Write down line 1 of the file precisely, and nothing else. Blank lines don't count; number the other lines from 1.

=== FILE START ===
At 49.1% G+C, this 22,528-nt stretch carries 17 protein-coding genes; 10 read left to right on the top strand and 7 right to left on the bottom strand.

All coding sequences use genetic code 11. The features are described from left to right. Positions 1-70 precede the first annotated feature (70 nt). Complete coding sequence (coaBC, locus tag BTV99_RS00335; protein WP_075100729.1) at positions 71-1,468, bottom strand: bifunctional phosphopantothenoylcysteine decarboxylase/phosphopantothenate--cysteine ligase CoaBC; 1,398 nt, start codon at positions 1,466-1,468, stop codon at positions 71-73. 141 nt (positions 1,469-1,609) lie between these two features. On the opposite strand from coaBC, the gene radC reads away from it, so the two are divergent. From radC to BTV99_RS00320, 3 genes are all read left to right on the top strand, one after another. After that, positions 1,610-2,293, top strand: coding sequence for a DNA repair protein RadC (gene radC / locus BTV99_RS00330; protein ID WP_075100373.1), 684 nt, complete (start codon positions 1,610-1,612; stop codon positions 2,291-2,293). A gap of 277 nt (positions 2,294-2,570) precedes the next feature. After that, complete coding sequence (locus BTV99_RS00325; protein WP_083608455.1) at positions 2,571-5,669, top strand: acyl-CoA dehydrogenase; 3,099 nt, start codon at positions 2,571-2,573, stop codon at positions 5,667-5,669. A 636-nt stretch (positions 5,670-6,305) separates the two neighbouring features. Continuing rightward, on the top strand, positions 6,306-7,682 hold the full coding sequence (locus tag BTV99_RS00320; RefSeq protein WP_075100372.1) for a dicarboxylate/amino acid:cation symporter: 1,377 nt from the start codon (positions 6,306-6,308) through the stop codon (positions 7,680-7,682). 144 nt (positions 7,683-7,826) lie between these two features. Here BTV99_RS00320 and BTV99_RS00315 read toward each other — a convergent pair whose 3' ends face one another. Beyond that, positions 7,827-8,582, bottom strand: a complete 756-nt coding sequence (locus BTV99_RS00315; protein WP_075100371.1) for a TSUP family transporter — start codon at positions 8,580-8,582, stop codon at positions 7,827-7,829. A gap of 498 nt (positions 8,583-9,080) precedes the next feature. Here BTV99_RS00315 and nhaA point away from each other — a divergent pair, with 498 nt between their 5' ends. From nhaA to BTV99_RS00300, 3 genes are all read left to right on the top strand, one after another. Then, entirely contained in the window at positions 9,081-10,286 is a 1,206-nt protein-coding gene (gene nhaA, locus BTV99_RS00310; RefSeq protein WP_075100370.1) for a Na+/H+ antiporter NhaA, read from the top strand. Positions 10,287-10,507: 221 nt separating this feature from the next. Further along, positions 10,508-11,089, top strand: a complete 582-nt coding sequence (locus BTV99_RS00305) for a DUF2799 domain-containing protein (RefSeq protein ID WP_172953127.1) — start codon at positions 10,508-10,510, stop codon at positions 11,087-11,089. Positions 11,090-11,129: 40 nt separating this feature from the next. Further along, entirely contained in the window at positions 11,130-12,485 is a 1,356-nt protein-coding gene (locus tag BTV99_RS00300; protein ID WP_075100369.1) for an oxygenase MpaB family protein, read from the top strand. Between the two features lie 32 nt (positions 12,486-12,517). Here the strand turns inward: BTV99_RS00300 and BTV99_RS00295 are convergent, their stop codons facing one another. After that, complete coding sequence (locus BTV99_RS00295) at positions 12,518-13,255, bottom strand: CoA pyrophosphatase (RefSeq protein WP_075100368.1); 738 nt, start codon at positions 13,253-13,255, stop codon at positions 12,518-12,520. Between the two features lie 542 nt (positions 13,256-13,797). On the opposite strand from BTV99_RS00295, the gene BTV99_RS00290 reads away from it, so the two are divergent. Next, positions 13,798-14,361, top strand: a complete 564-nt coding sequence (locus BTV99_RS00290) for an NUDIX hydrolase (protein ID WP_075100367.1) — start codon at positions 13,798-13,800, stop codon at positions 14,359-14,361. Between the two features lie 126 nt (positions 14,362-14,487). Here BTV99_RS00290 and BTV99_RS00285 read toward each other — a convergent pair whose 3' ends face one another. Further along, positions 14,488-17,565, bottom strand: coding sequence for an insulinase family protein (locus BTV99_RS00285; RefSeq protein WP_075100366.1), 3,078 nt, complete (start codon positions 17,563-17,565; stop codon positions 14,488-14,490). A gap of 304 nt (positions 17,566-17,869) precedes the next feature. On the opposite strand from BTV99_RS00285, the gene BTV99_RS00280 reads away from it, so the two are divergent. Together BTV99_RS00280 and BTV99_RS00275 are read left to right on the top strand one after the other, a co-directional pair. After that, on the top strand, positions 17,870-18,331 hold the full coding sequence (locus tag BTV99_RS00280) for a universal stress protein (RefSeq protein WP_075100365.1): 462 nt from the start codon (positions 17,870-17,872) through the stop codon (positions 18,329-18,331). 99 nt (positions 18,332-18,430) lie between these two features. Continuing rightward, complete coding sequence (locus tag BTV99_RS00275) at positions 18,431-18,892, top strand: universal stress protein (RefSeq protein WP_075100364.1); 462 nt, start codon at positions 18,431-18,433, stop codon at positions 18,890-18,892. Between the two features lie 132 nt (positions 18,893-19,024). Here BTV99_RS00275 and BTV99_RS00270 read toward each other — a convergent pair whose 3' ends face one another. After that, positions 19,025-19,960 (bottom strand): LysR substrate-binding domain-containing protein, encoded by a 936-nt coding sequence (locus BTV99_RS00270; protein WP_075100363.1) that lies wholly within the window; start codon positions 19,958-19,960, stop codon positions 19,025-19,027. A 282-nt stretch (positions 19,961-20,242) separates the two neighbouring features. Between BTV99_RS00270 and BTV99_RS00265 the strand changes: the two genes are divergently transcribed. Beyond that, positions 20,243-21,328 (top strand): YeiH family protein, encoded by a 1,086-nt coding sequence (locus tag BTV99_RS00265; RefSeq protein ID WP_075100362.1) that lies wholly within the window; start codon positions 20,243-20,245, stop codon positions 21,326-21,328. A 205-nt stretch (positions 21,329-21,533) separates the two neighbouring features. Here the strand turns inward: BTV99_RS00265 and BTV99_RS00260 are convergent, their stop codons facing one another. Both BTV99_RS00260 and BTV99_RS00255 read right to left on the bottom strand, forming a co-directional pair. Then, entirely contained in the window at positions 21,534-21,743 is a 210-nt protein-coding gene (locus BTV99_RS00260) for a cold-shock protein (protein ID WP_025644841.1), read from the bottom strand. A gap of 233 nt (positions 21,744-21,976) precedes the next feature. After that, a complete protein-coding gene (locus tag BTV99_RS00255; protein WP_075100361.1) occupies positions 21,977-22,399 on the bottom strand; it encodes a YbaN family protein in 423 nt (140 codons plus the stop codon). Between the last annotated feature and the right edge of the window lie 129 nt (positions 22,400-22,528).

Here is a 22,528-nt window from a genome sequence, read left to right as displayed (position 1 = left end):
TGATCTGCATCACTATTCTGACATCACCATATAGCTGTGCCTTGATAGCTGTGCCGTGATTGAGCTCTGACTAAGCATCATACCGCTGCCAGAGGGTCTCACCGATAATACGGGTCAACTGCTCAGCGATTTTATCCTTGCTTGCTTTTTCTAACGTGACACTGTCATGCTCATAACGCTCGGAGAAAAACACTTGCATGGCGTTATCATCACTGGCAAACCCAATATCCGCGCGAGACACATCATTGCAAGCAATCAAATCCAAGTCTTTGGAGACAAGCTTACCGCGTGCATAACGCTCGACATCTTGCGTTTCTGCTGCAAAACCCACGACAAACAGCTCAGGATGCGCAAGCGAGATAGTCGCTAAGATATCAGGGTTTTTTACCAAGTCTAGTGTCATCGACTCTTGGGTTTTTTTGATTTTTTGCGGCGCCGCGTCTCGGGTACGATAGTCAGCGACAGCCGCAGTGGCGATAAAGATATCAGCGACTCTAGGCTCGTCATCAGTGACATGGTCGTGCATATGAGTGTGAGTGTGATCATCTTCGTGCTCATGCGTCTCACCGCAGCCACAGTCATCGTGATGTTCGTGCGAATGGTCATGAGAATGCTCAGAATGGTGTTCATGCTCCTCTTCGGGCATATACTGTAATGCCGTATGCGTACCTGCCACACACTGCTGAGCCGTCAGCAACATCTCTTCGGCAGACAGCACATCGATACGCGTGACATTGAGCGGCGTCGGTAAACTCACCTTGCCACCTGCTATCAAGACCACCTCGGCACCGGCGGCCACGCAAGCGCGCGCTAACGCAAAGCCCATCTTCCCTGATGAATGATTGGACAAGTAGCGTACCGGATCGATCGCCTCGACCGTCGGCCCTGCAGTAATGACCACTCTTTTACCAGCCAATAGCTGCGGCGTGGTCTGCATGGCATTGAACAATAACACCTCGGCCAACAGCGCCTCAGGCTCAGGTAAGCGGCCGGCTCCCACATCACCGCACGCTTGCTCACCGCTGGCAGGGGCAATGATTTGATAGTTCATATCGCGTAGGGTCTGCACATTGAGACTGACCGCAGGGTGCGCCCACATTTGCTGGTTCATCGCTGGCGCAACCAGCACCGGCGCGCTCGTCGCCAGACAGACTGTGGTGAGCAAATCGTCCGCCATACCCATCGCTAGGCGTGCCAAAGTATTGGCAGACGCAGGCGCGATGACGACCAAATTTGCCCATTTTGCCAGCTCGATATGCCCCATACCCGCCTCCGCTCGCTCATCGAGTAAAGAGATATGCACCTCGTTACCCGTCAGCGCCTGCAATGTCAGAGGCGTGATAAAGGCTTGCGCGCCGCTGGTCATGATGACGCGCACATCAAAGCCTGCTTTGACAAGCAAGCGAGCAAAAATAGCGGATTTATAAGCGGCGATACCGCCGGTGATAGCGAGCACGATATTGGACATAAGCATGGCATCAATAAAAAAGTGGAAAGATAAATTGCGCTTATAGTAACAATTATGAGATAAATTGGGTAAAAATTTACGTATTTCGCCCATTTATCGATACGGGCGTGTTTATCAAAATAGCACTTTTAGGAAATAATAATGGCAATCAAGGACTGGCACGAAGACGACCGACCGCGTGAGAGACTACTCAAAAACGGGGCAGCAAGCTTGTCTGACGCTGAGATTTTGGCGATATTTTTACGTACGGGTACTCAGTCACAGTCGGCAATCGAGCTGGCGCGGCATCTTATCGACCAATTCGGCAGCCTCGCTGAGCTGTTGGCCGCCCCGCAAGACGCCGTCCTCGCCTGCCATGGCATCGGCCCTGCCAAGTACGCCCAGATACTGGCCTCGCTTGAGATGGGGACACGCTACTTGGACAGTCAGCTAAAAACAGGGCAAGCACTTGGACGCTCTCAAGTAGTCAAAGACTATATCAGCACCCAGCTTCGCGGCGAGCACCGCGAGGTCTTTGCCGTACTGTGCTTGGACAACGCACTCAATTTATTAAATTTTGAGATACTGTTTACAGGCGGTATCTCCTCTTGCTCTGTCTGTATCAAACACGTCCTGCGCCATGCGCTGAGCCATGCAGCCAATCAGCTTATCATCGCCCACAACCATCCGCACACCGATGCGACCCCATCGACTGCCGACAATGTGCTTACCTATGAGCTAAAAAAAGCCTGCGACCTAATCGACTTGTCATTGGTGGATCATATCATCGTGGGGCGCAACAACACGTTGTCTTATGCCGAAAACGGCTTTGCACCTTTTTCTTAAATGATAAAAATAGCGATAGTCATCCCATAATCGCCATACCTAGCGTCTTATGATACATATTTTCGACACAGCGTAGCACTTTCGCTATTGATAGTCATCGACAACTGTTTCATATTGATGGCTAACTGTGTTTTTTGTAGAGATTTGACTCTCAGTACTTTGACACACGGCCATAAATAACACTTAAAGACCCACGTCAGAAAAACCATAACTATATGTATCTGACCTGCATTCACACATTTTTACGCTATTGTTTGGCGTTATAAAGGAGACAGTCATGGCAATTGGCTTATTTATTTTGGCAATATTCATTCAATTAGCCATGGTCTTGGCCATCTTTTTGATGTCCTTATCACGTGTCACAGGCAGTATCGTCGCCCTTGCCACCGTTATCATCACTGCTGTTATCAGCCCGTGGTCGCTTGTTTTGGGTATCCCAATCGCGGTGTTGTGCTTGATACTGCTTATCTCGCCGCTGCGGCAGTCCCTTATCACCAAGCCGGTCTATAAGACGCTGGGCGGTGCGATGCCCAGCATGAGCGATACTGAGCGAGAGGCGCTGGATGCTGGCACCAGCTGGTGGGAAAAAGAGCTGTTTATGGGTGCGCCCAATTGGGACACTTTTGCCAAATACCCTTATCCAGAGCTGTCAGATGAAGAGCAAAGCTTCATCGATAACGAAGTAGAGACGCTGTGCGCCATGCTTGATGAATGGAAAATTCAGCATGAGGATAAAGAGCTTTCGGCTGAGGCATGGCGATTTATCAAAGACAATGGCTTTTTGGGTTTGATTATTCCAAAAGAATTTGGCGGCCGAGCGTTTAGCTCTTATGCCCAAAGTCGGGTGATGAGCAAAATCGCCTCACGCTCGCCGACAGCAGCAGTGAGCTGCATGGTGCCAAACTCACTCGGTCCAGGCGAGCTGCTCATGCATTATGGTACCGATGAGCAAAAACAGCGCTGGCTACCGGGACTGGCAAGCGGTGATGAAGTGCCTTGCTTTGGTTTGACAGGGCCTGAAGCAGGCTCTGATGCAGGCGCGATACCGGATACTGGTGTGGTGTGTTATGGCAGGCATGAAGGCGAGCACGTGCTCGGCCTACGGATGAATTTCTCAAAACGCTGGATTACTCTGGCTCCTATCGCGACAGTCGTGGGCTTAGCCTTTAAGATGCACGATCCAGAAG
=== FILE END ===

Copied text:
At 49.1% G+C, this 22,528-nt stretch carries 17 protein-coding genes; 10 read left to right on the top strand and 7 right to left on the bottom strand.